December 28, 2016

12 New Year’s Traditions and Superstitions in the Philippines

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  • One of the many words that would describe the Filipino culture is “superstitious.” No matter what the occasion is, people always have certain traditions that, they believe, would bring them good luck and prosperity.

    New Year’s Eve and New Year’s Day are just two of these occasions, and for so many years now, people have religiously maintained this tradition to welcome the coming year with more optimism and hope for prosperity and happiness.

    Ridiculous as these beliefs may sound, Filipinos would claim that there’s no harm in believing in superstitions and that maybe, it just might work and give them a better year ahead.

    From the 12 fruits served during New Year’s Eve to the kids jumping as the clock strikes midnight, Philippine Primer gives you a rundown of the most common superstitions and New Year’s traditions observed by Filipinos:

    Don’t clean your house on New Year’s Day

    Filipinos would usually do all the cleaning and the throwing away of unused stuff in the days leading to January 1st but never on New Year’s Day itself. They believe that sweeping and cleaning the house during the start of the year would “sweep” away from the good fortune that came in during New Year’s Eve.

    Make loud noises to welcome the year

    Lighting up firecrackers and fireworks is not only done to bring a colorful start to the year. Filipinos also do it to scare and drive away from the evil spirits. For some who’d want a safer alternative to maintain this tradition, they use trumpets, car honks, loud music–basically anything that makes noise–and blast them as loud as they could as the clock strikes midnight.

    Turn on all the lights at home

    Filipinos believing that keeping all the lights at home on during New Year’s Eve would lead them to have a better and a brighter year ahead.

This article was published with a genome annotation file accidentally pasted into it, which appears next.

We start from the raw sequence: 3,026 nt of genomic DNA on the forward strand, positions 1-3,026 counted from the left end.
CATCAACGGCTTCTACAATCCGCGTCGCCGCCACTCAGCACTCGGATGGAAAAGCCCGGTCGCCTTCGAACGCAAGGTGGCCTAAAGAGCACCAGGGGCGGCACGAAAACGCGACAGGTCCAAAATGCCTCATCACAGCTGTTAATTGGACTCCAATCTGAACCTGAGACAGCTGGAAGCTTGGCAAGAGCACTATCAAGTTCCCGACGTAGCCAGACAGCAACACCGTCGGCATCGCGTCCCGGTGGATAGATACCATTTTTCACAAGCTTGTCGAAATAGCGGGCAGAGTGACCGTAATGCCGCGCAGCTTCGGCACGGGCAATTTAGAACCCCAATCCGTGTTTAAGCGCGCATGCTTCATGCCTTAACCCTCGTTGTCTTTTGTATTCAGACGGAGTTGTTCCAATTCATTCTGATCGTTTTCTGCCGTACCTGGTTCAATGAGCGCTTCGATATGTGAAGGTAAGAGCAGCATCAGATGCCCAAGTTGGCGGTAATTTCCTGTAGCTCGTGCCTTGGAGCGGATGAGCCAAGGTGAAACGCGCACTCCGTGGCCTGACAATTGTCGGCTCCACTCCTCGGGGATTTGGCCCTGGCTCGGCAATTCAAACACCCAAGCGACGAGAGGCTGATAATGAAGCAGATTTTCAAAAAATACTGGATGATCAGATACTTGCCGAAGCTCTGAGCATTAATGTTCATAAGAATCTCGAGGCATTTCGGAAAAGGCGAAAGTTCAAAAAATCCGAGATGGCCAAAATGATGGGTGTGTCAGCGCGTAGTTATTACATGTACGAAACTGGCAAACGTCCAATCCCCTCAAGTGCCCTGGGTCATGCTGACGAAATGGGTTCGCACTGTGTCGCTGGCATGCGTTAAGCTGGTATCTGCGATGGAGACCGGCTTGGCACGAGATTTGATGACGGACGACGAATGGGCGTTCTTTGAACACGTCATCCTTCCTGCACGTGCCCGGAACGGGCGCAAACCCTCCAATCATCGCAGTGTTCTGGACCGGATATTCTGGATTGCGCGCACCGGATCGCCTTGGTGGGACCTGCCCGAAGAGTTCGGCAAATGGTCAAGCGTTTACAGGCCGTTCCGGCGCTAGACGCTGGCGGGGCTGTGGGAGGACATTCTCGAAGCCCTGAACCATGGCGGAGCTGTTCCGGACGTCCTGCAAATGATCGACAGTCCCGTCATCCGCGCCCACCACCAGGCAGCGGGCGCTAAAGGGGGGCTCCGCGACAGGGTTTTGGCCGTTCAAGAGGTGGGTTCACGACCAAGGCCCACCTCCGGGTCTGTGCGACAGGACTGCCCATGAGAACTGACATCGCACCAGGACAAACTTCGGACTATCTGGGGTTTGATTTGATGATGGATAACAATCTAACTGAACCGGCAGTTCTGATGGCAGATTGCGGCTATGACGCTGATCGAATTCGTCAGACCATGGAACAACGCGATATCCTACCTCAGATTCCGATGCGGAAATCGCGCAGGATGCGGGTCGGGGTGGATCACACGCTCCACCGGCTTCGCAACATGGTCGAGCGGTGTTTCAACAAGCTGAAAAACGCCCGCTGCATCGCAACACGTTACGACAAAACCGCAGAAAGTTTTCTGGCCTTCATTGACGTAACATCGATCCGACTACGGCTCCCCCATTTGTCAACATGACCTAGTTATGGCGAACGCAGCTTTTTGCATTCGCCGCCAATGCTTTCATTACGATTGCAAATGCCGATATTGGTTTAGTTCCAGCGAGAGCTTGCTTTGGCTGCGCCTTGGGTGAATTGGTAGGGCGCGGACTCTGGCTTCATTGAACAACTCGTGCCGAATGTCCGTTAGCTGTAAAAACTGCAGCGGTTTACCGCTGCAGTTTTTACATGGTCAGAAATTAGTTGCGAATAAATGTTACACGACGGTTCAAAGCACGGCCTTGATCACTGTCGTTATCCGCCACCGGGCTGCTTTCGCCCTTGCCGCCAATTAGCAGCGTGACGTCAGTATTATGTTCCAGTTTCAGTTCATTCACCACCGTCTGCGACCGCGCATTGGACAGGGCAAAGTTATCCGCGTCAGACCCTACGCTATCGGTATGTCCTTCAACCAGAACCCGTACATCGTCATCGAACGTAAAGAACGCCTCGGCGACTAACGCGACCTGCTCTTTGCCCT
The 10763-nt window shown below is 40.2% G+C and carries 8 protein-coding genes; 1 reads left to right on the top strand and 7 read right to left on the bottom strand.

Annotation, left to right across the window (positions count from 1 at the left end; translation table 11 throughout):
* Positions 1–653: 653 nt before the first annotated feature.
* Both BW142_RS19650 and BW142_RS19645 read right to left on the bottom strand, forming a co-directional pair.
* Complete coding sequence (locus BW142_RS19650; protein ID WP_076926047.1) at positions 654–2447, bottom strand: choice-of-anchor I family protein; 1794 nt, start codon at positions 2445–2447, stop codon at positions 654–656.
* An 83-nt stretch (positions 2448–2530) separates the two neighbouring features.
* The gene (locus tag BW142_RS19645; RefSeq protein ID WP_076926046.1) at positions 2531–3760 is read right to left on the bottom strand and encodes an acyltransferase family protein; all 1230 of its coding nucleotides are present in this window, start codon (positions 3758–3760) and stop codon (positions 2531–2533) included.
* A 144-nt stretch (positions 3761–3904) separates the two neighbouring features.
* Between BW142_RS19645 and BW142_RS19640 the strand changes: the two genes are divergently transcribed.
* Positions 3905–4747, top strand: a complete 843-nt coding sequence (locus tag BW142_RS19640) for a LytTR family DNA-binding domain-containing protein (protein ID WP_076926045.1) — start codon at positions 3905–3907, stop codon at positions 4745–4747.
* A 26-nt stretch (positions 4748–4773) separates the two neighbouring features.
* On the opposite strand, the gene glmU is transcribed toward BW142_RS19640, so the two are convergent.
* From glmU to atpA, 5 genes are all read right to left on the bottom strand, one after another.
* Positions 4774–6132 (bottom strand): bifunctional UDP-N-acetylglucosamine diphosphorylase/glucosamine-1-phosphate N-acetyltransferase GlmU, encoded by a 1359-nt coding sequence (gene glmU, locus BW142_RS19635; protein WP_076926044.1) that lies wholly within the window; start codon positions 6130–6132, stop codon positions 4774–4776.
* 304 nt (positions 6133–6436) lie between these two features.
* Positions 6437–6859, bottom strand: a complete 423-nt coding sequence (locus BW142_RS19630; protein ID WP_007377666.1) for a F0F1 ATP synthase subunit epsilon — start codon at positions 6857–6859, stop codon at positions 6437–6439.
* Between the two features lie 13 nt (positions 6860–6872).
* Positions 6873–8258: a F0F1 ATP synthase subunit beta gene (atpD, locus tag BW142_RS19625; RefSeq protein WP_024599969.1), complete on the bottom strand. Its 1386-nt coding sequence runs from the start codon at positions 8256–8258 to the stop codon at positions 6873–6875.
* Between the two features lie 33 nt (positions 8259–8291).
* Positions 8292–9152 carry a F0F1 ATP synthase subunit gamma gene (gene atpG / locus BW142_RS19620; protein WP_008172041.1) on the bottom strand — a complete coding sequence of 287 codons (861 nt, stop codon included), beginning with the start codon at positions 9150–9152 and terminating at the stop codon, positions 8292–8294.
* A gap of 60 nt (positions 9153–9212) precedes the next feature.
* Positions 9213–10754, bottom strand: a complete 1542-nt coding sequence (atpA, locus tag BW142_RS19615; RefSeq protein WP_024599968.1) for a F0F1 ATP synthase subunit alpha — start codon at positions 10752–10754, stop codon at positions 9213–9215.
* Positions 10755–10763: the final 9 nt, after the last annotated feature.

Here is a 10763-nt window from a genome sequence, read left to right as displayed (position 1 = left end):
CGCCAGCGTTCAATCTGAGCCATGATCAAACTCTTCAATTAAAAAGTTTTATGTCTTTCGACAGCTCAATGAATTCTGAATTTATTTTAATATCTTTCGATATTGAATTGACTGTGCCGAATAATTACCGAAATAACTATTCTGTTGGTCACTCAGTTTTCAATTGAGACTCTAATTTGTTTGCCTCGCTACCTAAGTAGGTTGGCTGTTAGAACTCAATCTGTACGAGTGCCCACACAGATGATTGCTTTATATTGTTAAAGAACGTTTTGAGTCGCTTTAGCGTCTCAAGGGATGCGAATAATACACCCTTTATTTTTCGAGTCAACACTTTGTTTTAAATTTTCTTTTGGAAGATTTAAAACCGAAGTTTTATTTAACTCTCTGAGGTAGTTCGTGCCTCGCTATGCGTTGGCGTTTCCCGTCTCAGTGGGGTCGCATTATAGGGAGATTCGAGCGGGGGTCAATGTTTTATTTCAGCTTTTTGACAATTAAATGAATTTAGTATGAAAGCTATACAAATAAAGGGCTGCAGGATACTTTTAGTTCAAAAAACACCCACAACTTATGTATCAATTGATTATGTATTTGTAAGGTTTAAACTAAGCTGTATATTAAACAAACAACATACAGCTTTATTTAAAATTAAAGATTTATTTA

Keep the doors and the windows open during New Year’s Eve

    In anticipation of the year, families keep their windows and their doors widely open during New Year’s Eve. They believe that by doing so, the bad energy and bad luck will leave, and the good energy will be coming and flowing in the house.

    Wear polka-dotted clothes for good luck

    Polka dots symbolize coins which, in turn, symbolize good fortune. Wearing garments with these patterns is said to bring money and good fortune to whoever wears them.

    Keep coins in pockets

    While waiting for the new year to start, people usually keep their pockets filled with coins, jiggling them as soon as midnight comes. They believe that doing so will attract good fortune for the year. They also scatter coins in various parts of the house so the fortune and the money will spread all over.

    Jump to be taller

    As soon as the clock strikes midnight, seeing kids and adults jumping as high as they could is no new sight. Filipinos have this belief that jumping as the new year comes will get them to grow taller.

    Every dinner table must have 12 rounds of fruits

    It is a must for every family to have 12 kinds of round fruits during their media noche. They believe that doing so will give them good luck and good fortune for all 12 months of the year. This is the reason why as soon as the last days of the year arrive, everyone rushes to buy all kinds of round fruits–from the lychees to the biggest watermelons.

    No chicken or fish should be served at the media noche or the New Year’s day banquet

    Chickens and fishes symbolize scarcity, so it’s definitely a no-no for anyone to be serving these at a dinner table during the first day of the year. People believe that doing this will also bring scarcity and bad luck to their lives.

    There should always be sticky rice on every feast

    Especially during family gatherings, delicacies made of glutinous or sticky rice (malagkit) like biko should be served. Doing this would maintain the “stickiness” or the unity of the family, and so the good fortune will “stick” throughout the year.

    Eating pancit for long life

    Serving and eating pancit or noodles would bring long life to the members of the family, and this is the reason why this dish has always been a staple in various celebrations – may it be during New Year’s or during birthdays.

    Everyone gathers for the media noche

    The media noche is the New Year’s Eve version of Christmas’ Noche Buena. It’s when the family gathers and dines together in celebration of the coming of the New Year.  This usually happens after everyone is done lighting up their firecrackers and observing the traditions they usually do during this holiday.


    Source: Tagalog Lang, Philippine Star, Trek Effect

               
               
    Recent Comments

    nice thanks, im useing this for my school project

    ★★★
    4 years ago

    ill do this next year thnksks 🙂

    Anonymous
    4 years ago
    What do you think about this article?
    ★★ ★★★ ★★★★ ★★★★★

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